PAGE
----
Several critics have made the charge that Poltava is an apology for Russian Imperialism. J.P. Pauls (1962) accuses Pushkin of "propagating the Russian imperialistic cause" and "distorting" historical truth.[8] This view is echoed by Svetlana Evdokimova (1999), who contrasts what she sees as unabashed patriotism of Poltava with the richer, more ambiguous portrayal of Peter I and Empire in The Bronze Horseman (1833).[9] Pushkin's biographer Henri Troyat suggested that Pushkin deliberately wrote a pro-Imperial poem in order to assuage Tsar Nicholas I, who was suspicious of his political loyalties after his return from exile.[10]

Soviet critics tended to be more sympathetic towards the poem. V.M. Zhirmunskii (1924) sees the poem as the moment of Pushkin's decisive break with Byron, arguing that Pushkin uses a moral and historical perspective to create psychological portraits and evaluations of his characters, while Byron relies on emotion alone.[11] S.M. Bondi argues that Pushkin successfully pulls together historical and personal themes and the poem is a valuable meditation on the place of the Russian state among European powers.[12] However, while Pushkin certainly made the claim that he was writing a historically-accurate poem, Babinski points out "for all his insistence upon historicity, Pushkin slanted the facts."[13]

Western critics who have been kinder to Poltava have focused on its characterization. John Bayley says that Mazepa "has something of the depth of a Shakespeare portrait".[14] David Bethea also suggests that Poltava owes something to Shakespearean characterization.[15] The most sympathetic treatment of the poem is offered in a book-length treatment by Virginia Burns (2005), which praises the poem for its successful characterization, tight structure and the scope of its philosophical inquiry.[16]

Composition and publication

Pushkin's notebooks show that he began Poltava on April 5, 1828, and completed the rest of it in October: Song I on October 3, Song II on October 9, Song III on October 16 and the Dedication on October 27. He finished the Foreword on 31 January 1829 and the poem was published later that year.[17]


Tchaikovsky's 1884 opera Mazeppa was loosely based on Poltava.


  1. ^ A note on spelling: Mazeppa is a historical spelling, but both Pushkin and modern Russian use Mazepa, which this article will also use. Contemporary English usage typically uses Mazepa for the historical personage and maintains Mazeppa for historical depictions such as Byron's poem.
  2. ^ Pushkin states "some writers wanted to make him [Mazepa] a hero of liberty... no-one has depicted him as an old coward who turned pale at the sight of an armed woman... it would be better to set out and explain the true character of the rebellious hetman and not distort his true historical personage. [Некоторые писатели хотели сделать из него героя свободы, нового Богдана Хмельницкого.... Некто в романической повести2) изобразил Мазепу старым трусом, бледнеющим пред вооруженной женщиною, . Лучше было бы развить и объяснить настоящий характер мятежного гетмана, не искажая своевольно исторического лица.] Pushkin, 31 January 1829, "Predislovie k Poltave", cited in Sobranie sochinenii A.S. Pushkina v desiati tomakh, ed. S. M. Bondi. Moscow. Available online at http://www.rvb.ru/pushkin/02comm/0791.htm.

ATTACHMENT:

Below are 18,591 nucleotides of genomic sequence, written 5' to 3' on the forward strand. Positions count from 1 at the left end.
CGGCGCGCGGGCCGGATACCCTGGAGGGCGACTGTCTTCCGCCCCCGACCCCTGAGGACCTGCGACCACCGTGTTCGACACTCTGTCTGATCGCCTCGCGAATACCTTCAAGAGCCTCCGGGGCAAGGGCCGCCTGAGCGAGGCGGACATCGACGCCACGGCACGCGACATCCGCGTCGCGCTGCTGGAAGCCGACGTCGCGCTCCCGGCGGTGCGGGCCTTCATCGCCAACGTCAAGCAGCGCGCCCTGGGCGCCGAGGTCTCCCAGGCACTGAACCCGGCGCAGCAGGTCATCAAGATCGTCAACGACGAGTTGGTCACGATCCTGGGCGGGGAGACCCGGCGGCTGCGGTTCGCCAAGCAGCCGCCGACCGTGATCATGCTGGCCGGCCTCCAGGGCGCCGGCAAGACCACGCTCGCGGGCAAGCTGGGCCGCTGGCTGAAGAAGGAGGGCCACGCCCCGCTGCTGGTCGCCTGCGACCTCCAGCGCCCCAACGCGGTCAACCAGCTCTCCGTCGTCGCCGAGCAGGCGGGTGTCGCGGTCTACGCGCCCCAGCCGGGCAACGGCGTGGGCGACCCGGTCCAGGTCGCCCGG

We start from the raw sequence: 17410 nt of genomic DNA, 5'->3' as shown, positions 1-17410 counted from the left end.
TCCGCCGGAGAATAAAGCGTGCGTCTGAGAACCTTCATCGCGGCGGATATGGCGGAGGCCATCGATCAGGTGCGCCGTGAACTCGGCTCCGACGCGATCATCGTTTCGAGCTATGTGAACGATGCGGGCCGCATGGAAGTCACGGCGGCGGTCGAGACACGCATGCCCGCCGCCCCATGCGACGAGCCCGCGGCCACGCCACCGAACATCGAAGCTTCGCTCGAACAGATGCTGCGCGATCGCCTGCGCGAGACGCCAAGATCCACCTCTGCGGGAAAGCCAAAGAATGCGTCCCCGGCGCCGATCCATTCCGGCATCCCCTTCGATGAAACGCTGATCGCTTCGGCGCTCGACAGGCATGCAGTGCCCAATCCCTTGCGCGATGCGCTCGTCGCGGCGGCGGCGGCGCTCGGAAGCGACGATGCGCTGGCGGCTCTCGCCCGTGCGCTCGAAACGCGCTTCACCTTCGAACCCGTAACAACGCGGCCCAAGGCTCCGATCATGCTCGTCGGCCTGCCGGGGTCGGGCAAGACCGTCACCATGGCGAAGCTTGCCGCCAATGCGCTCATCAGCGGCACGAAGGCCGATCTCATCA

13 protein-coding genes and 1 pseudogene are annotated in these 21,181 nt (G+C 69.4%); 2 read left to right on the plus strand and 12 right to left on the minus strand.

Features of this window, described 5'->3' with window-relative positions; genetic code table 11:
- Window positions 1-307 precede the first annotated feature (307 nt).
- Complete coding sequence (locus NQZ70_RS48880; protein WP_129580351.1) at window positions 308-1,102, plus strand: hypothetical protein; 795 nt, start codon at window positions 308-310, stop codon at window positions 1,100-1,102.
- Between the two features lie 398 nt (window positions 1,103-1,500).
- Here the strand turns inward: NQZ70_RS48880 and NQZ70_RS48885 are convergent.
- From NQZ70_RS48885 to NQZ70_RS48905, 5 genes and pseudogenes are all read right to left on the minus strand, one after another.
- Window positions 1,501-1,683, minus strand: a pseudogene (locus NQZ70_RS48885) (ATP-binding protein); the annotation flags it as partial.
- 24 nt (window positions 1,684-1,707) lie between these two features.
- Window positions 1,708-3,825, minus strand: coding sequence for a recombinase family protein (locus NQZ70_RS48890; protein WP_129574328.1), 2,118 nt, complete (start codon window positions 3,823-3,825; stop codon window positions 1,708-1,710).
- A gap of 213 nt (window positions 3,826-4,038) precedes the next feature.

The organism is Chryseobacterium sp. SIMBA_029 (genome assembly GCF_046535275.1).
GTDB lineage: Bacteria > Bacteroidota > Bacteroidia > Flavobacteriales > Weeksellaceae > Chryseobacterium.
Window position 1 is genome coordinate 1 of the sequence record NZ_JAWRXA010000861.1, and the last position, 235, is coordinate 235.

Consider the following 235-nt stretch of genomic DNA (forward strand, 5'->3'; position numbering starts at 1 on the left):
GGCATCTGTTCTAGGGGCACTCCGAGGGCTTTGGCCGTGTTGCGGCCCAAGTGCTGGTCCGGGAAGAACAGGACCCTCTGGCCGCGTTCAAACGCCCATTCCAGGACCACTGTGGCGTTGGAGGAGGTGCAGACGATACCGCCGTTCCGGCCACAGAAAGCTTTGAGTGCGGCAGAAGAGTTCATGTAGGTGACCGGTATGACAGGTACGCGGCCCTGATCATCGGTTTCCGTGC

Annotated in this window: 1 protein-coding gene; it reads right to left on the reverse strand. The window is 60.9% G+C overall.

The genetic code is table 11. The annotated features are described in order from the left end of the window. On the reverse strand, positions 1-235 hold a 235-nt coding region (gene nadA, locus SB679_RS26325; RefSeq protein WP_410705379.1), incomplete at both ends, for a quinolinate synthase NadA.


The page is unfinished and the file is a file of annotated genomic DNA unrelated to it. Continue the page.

3. ^ The historical information here is based on that given in Babinski, H. F. (1974). The Mazeppa legend in European Romanticism. New York, Columbia University Press. pp. 75-82
  4. ^ For a detailed account of how Pushkin's work engages with Ryleev's, see Babinski, Chapter 5.
  5. ^ For a good overview of responses, see Burns 2005, p. 13
  6. ^ See the entry by Briggs on "Pushkin" in the 1998 The Reference Guide to Russian Literature, ed. Neil Cornwell. London: Fitzroy Dearborn. Also his 1982 study, Alexander Pushkin: A Critical Study Duckworth: London, pp. 92 - 94.
  7. ^ Babinski, p. 133
  8. ^ J.P. Pauls (1962), Puskhin's' 'Poltava. New York, Shevchenko Scientific Society, p. 30
  9. ^ Evdokimova, Svetlana. Pushkin's Historical Imagination New Haven, Yale University Press (see Chapter 6)
  10. ^ Troyat is cited in Babinski, p. 110
  11. ^ Zhirmunskii, V.M. (1924) Bairon i Pushkin Leningrad, Nauka. pp. 200-2016
  12. ^ Bondi, S.M. (ed). (1960) Sobranie sochinenii A.S. Pushkina v desiasti tomakh. Moscow. Kommentarii k poeme Poltave Available online at http://www.rvb.ru/pushkin/02comm/0791.htm
  13. ^ Babinski, p. 122
  14. ^ Bayley, John. (1971) Pushkin: A Comparative Commentary. Cambridge: Cambridge University Press. p. 120-22
  15. ^ Bethea, D. (2001) "Pushkin and Shakespeare" in The Routledge Companion to Russian Literature ed. Neil Cornwell. London: Routledge.
  16. ^ Burns, Virginia M. (2005) Pushkin's "Poltava": a literary structuralist interpretation Lanham, Maryland: University Press of America
  17. ^ Pushkin 1949: vol. 4 p. 536